“Aragne: Sign of Vermillion” is an animated horror film from talented visionary Saku Sakamoto, making its world premiere at Fantasia 2018.
With elements of supernatural horror, creature feature, and grotesque body horror, there is a lot for genre fans to appreciate in this impressive slice of independent horror anime from Japan.
The Fantasia International Film Festival is a tremendous platform for showcasing emerging talent and introducing fans to the films everyone will soon be talking about. But what I really love about the fest is its commitment to the weird and the experimental, to the films far off the beaten path —the beautifully strange hidden gems that would otherwise go undiscovered.
ARAGNE: Sign of Vermillion is one of those films, making its World Premiere at Fantasia 2018. A full-length animated feature created by Japanese animator Saku Sakamoto, ARAGNE is more of an experience than a film. But what an interesting and unforgettable experience it was.
While those expecting a conventional cinematic affair may be disappointed by the lack of cohesive narrative or discernible plot, ARAGNE offers something quite extraordinary for those willing to go along for its bizarre and hypnotic ride.
The highly ambitious project required celebrated digital effects artist Sakomoto (Ghost in the Shell 2: Innocence) to wear five different hats during production: director, author, screenwriter, animator, and music producer. Known as the “transcendent painter,” Sakamoto’s work has been praised for his unique style and rich imagination — both of which are on full display in this film.
Having been a professional animator and director for the past decade, Sakamoto wanted to challenge himself on this solo project, his first full-length film. When he began work on the film, he stated his hope that completing it “without division of labor” would result in “an intuitive animation that will uncover immeasurable potential.”
Most solo anime productions are short works of less than 30 minutes, and a full-length, 75-minute movie, particularly one of such high quality, is almost unheard of anywhere.
To create the creepy and foreboding atmosphere for the film, Sakamoto single handedly utilized 3D models for most of the building and background art, and then combined hand drawn images and 3DCG for the characters to create a complex scene. The result is a highly unique and dreamy visual style that is at times stunningly complex and mesmerizing, while at other times extremely crude and strikingly minimalistic.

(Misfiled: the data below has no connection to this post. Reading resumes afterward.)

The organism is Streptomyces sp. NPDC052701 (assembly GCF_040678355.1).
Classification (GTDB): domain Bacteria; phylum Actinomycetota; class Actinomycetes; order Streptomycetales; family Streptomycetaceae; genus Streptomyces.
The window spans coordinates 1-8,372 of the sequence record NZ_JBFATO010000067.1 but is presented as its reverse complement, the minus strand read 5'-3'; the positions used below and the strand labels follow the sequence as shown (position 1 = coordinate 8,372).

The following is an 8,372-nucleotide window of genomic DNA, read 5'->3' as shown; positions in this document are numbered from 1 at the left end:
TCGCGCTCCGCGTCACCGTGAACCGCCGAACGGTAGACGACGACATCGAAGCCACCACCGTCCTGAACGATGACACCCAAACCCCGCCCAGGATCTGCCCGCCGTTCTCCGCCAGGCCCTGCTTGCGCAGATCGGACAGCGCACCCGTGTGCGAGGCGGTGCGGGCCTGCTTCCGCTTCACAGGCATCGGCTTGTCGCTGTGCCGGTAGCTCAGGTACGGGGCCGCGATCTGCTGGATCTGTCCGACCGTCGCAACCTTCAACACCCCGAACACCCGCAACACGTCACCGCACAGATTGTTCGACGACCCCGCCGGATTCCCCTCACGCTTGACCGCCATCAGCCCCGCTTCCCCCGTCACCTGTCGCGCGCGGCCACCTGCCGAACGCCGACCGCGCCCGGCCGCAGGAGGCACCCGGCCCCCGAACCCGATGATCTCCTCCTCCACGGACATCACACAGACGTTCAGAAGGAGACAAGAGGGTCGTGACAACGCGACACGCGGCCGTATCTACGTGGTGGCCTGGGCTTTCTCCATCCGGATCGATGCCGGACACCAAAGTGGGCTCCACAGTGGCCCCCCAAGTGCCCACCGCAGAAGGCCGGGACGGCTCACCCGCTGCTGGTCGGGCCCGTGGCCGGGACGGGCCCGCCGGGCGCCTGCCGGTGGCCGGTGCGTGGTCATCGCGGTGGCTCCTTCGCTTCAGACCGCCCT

Much of the film feels like we’ve entered a dreamlike state, or that we may be viewing the action through the eyes of an unreliable narrator. It’s hard to tell what’s real or imagined. But that just adds to the disorienting and highly affecting nature of the film.
ARAGNE tells the story of a young college student named Rin. She has just moved into a large and menacing apartment building on the outskirts of town, the site of an old factory. She’s disillusioned to discover the building is nothing like what she was promised when she signed the lease, sight unseen.
Immediately upon her arrival, the area of the site is plagued by rumors of paranormal activity following the discovery of a female high school student’s corpse. Rin begins to experience strange things, including witnessing a large bug emerge from the arm of an elderly woman as she’s being transported to an ambulance.
Curious about what may be happening, she looks for answers in the library. There she meets a folklore scholar who warns her about the many sightings of the strange bugs in the area. Referring to them as “spirit bugs,” he tells her the bugs may be harbingers of bad things to come. Similar to the myth of the Mothman as an omen of disaster, people often see the bugs right before dying a terrible and unnatural death.
Terrified of the “curse of the bug,” Rin meets a mysterious and beautiful young girl, a shaman, and a serial killer — all while enduring terrifying encounters with the ominous bugs and other frightful occurrences.
While ARAGNE is primarily a horror film, it contains strong elements of a mystery thriller — and I found myself riveted, trying to unravel the mystery of what was happening and why.
To be honest, the conclusion to the mystery was not narratively satisfying, leaving me with far more questions than answers. It’s quite possible I was simply not able to connect all the dots effectively or fully stitch together all the disparate threads of the surreal storyline.
Despite any real lack of clarity in the end, I truly enjoyed the journey. ARAGNE is as an effectively chilling and atmospheric nightmare. And like most nightmares, it doesn’t make much sense. But its haunting imagery and music will likely linger in your mind long after the film is over.
I sense there is much below the surface of this film that I wasn’t able to fully grasp with just one viewing. Or maybe it’s that those deeper themes were not quite fleshed out enough to truly elevate this film to the status of a horror anime classic.
However, in spite of my concerns over the story structure, I’d recommend this one to fans of dark animation seeking something refreshingly unique and engaging. ARAGNE definitely delivers an interesting concept and some truly disturbing imagery and ideas you won’t soon forget.